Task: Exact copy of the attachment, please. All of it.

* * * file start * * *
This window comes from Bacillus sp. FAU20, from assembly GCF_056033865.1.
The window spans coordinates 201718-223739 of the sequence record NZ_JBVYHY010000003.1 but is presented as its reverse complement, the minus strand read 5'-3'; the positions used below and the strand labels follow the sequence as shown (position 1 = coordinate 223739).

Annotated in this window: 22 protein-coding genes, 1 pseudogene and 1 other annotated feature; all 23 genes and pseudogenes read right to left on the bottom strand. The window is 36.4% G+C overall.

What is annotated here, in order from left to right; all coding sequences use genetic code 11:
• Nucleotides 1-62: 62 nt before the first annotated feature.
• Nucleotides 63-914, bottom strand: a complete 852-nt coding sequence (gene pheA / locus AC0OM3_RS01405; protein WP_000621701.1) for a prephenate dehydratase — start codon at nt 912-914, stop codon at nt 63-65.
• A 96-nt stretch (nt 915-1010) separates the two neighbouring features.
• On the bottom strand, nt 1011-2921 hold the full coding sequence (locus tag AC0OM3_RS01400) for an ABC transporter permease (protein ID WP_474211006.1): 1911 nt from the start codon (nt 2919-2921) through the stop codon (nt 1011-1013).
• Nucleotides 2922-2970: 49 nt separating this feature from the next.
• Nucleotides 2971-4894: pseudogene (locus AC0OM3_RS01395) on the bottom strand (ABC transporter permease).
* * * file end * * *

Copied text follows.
This window comes from Bacillus sp. FAU20, from assembly GCF_056033865.1.
The window spans coordinates 201718-223739 of the sequence record NZ_JBVYHY010000003.1 but is presented as its reverse complement, the minus strand read 5'-3'; the positions used below and the strand labels follow the sequence as shown (position 1 = coordinate 223739).

Annotated in this window: 22 protein-coding genes, 1 pseudogene and 1 other annotated feature; all 23 genes and pseudogenes read right to left on the bottom strand. The window is 36.4% G+C overall.

What is annotated here, in order from left to right; all coding sequences use genetic code 11:
• Nucleotides 1-62: 62 nt before the first annotated feature.
• Nucleotides 63-914, bottom strand: a complete 852-nt coding sequence (gene pheA / locus AC0OM3_RS01405; protein WP_000621701.1) for a prephenate dehydratase — start codon at nt 912-914, stop codon at nt 63-65.
• A 96-nt stretch (nt 915-1010) separates the two neighbouring features.
• On the bottom strand, nt 1011-2921 hold the full coding sequence (locus tag AC0OM3_RS01400) for an ABC transporter permease (protein ID WP_474211006.1): 1911 nt from the start codon (nt 2919-2921) through the stop codon (nt 1011-1013).
• Nucleotides 2922-2970: 49 nt separating this feature from the next.
• Nucleotides 2971-4894: pseudogene (locus AC0OM3_RS01395) on the bottom strand (ABC transporter permease).